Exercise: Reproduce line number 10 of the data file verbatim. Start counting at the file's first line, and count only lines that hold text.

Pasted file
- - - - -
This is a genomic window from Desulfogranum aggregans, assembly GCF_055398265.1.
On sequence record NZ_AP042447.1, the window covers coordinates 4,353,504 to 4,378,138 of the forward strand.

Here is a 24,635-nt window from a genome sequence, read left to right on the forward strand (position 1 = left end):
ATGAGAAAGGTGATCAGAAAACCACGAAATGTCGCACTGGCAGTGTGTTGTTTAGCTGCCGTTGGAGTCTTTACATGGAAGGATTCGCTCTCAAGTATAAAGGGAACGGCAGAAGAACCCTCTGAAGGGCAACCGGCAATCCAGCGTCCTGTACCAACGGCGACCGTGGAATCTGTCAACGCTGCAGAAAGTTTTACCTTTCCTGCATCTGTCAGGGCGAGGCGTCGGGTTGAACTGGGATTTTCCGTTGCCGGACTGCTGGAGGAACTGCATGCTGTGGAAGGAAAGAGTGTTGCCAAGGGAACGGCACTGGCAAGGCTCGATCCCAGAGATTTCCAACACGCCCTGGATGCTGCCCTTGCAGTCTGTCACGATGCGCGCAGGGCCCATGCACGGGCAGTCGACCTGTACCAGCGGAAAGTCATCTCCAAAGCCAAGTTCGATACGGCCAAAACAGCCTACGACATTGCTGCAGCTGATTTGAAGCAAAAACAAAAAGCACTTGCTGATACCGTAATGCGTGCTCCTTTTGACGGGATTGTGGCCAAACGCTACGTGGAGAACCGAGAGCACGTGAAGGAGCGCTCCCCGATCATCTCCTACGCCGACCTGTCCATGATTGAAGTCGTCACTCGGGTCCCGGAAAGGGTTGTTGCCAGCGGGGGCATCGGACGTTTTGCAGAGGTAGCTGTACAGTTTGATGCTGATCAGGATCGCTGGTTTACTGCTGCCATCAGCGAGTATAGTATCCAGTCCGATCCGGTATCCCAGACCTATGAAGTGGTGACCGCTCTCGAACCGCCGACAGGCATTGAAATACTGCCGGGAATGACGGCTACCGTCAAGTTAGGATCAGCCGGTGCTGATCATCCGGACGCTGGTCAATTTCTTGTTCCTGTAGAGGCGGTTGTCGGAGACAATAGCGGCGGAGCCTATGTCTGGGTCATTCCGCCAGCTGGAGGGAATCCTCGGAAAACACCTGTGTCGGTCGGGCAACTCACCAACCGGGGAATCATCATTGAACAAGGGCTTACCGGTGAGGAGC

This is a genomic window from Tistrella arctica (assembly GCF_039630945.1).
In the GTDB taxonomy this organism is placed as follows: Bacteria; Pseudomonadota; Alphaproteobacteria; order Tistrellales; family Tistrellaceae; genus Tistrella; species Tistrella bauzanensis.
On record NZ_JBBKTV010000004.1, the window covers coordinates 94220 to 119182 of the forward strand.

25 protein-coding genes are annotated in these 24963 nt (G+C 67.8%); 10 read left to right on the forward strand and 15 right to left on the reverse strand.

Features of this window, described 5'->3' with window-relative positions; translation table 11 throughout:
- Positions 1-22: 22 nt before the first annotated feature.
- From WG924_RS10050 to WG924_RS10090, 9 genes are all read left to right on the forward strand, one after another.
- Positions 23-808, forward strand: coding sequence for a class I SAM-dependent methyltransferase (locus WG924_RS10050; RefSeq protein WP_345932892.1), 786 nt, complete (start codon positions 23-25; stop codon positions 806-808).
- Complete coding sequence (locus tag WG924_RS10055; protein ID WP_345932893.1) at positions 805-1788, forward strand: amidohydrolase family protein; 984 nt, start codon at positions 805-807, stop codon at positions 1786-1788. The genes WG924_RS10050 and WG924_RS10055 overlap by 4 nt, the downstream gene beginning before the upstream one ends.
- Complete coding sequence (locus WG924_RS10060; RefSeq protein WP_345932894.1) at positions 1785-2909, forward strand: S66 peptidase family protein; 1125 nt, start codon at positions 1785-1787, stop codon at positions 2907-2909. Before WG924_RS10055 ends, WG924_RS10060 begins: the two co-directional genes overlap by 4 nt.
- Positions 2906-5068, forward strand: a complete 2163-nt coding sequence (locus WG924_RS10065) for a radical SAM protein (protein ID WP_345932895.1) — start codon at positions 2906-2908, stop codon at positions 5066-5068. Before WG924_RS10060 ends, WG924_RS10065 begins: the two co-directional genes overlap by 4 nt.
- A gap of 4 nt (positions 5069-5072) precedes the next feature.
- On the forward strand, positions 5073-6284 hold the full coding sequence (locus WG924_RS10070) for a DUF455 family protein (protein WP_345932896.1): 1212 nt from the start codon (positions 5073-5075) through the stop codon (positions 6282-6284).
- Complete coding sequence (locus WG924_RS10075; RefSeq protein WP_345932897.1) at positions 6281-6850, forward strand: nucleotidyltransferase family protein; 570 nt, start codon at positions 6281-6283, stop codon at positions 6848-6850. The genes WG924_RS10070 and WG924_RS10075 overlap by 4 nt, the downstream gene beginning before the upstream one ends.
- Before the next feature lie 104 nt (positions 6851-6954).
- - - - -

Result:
- Positions 1-22: 22 nt before the first annotated feature.